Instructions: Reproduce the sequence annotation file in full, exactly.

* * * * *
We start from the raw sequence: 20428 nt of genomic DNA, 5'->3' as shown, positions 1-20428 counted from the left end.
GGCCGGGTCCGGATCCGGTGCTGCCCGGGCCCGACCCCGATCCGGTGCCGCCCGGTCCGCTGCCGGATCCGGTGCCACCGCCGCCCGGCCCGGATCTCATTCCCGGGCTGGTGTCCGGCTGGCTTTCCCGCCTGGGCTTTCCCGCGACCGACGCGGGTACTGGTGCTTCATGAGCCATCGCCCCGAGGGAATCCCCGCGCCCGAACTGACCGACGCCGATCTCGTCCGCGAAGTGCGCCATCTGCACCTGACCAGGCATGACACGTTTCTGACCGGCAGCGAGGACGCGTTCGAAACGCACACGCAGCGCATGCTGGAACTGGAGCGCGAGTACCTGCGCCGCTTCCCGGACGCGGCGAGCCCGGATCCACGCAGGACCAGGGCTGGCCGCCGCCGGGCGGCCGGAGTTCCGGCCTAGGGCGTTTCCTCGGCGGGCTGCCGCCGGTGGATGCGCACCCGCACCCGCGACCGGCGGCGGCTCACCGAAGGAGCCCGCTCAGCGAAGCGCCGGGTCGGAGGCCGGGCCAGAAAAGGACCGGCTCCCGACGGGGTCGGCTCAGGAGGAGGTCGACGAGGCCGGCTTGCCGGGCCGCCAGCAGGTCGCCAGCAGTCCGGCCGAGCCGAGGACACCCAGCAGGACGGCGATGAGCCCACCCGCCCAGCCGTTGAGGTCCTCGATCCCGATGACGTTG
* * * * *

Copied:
We start from the raw sequence: 20428 nt of genomic DNA, 5'->3' as shown, positions 1-20428 counted from the left end.
GGCCGGGTCCGGATCCGGTGCTGCCCGGGCCCGACCCCGATCCGGTGCCGCCCGGTCCGCTGCCGGATCCGGTGCCACCGCCGCCCGGCCCGGATCTCATTCCCGGGCTGGTGTCCGGCTGGCTTTCCCGCCTGGGCTTTCCCGCGACCGACGCGGGTACTGGTGCTTCATGAGCCATCGCCCCGAGGGAATCCCCGCGCCCGAACTGACCGACGCCGATCTCGTCCGCGAAGTGCGCCATCTGCACCTGACCAGGCATGACACGTTTCTGACCGGCAGCGAGGACGCGTTCGAAACGCACACGCAGCGCATGCTGGAACTGGAGCGCGAGTACCTGCGCCGCTTCCCGGACGCGGCGAGCCCGGATCCACGCAGGACCAGGGCTGGCCGCCGCCGGGCGGCCGGAGTTCCGGCCTAGGGCGTTTCCTCGGCGGGCTGCCGCCGGTGGATGCGCACCCGCACCCGCGACCGGCGGCGGCTCACCGAAGGAGCCCGCTCAGCGAAGCGCCGGGTCGGAGGCCGGGCCAGAAAAGGACCGGCTCCCGACGGGGTCGGCTCAGGAGGAGGTCGACGAGGCCGGCTTGCCGGGCCGCCAGCAGGTCGCCAGCAGTCCGGCCGAGCCGAGGACACCCAGCAGGACGGCGATGAGCCCACCCGCCCAGCCGTTGAGGTCCTCGATCCCGATGACGTTG